Mitch Williams Highlights Penn State's First Pitch Dinner

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Mitch Williams

Mitch Williams

Dec. 31, 2013

First Pitch Dinner InvitationGet Acrobat Reader

UNIVERSITY PARK, Pa. - The Penn State baseball program will host its annual First Pitch Dinner on Saturday, Feb. 1 at the Penn Stater. Former MLB All-Star and current MLB Network analyst Mitch Williams has been selected to serve as the keynote speaker for the evening. Penn State head coach Rob Cooper will also provide remarks during the banquet.

The First Pitch Dinner is a part of an exciting weekend for Penn State baseball, as the team prepares for the 2014 season. The Nittany Lions will host a kid's clinic from 10 a.m. to noon on Saturday morning followed by a practice from noon to 2 p.m. A VIP reception and silent auction are scheduled to begin at the Penn Stater at 5:30 p.m. followed by the dinner and program at 6 p.m.

Tickets can be purchased by contacting the Varsity S Club at varsityS@athletics.psu.edu or (814) 867-2202. Sponsorship packages are available by contacting Loren Crispell at lnc109@psu.edu or (814) 865-8140.

Mitch Williams, nicknamed "Wild Thing", is a former relief pitcher in Major League Baseball who played for six teams from 1986 to 1997. He is currently a studio analyst for the MLB Network.

Williams, a left-hander with a high-90s fastball and major control issues, was largely effective, earning 192 saves in his 11 seasons including a career high of 43 in 1993. Williams was drafted out of high school in West Linn, Oregon, in 1982 by the San Diego Padres. The Texas Rangers acquired him in 1985, and he made his major league debut for the Rangers in 1986. The Rangers traded him to the Chicago Cubs after the 1988 season.

It was with the Rangers that Williams earned the nickname "Wild Thing". A power reliever, he put his full weight behind every pitch, so that he dropped hard to the right, sometimes falling off the mound. Williams has explained that his erratic pitching was a combination of poor control and his simply not knowing where the ball was supposed to go. He was very effective at pick-offs from first and second base due to his deceptive head-down preparatory stance.

One of Mitch Williams's best seasons came in 1989 as a member of the Chicago Cubs. Williams had a win-loss record of 4-4 with a 2.76 ERA, 67 strikeouts (in 76 appearances during the regular season) and 36 saves. That year, Williams made the All-Star team for the only time in his career. He also hit the only home run of his career that season. He was a key figure in the Cubs winning the National League East title in 1989.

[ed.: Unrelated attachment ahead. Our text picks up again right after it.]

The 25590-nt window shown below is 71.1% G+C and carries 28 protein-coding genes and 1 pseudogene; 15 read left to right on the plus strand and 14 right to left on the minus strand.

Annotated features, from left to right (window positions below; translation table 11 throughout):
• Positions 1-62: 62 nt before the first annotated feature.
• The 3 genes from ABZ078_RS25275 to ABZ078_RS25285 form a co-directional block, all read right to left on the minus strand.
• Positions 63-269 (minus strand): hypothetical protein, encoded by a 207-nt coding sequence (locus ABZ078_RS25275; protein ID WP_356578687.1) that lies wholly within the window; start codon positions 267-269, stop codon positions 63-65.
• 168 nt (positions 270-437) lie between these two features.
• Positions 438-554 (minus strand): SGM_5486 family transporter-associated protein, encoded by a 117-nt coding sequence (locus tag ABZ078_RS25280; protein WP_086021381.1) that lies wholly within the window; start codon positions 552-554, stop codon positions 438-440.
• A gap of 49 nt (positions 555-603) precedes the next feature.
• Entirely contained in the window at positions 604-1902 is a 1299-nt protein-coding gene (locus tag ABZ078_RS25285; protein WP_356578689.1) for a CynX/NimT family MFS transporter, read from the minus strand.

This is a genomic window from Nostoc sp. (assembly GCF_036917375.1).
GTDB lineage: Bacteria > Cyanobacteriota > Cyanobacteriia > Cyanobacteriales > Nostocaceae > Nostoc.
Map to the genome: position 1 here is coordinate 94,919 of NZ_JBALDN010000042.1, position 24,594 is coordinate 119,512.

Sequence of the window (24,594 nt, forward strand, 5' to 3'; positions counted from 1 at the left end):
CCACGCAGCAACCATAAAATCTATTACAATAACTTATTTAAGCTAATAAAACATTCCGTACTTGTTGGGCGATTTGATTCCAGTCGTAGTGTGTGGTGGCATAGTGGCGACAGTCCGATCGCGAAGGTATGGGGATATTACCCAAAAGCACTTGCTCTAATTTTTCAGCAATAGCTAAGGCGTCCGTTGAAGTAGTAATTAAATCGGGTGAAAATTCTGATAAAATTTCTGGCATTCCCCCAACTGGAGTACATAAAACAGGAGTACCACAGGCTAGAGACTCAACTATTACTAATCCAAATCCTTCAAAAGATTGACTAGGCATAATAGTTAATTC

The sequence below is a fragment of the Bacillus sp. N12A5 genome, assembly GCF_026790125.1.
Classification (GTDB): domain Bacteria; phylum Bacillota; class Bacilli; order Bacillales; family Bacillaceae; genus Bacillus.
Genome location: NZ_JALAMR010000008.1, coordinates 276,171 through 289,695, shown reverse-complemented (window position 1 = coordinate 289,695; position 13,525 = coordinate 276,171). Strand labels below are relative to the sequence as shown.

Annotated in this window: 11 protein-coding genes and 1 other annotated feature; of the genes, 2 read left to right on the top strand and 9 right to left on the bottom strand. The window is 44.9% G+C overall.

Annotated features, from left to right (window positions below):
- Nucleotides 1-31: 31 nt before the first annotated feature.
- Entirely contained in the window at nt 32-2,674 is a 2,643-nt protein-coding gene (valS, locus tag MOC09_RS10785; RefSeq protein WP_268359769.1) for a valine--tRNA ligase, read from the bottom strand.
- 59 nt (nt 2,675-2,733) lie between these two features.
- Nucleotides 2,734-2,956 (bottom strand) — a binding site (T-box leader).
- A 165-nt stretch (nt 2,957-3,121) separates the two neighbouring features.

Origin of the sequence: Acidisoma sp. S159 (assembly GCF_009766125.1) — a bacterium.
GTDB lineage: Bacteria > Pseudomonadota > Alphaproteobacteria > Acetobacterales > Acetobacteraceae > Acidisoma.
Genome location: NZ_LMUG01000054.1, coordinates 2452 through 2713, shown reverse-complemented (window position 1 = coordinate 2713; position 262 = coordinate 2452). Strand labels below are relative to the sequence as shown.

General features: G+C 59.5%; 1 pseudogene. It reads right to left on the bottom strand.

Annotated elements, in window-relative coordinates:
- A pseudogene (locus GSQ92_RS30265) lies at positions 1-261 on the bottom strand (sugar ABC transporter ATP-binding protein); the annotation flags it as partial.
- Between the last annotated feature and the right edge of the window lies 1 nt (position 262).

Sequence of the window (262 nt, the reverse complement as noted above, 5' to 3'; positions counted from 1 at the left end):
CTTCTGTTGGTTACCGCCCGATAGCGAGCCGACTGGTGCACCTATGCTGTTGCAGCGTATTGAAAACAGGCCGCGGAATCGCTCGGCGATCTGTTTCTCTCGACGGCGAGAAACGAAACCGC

The Cubs dealt Williams to the Philadelphia Phillies at the start of the 1991 campaign. That year, he won 12 games, including eight in August, and saved 30 for the Phillies. However, he suffered eight losses in 1992 and seven more in 1993. On July 2, 1993, in the second game of a 12-hour double-header delayed repeatedly by rain, Williams came up to bat in the tenth inning and ended the game with an RBI single, the only walk-off hit of his career. Ironically, Williams recorded it off Trevor Hoffman, one of the only two closers to have 600 or more saves.

The Phillies traded him to the Houston Astros prior to the start of the 1994 season. He closed out his career with the California Angels in 1995 and the Kansas City Royals in 1997.

In March 2007, Williams joined the Philadelphia radio station 610 WI AM as a part-time co-host of the morning team show. In April 2007, Williams joined Comcast SportsNet Philadelphia as a post-game analyst for broadcasts of Philadelphia Phillies baseball games. On January 3, 2009, Williams joined MLB Network as a studio analyst where he is a regular on the network's MLB Tonight program. Williams serves as a color commentator for Fox Sports occasionally commentating national games. Williams has also entered the food industry with his own salsa known as "Wild Thing Southpaw Salsa."

 

 

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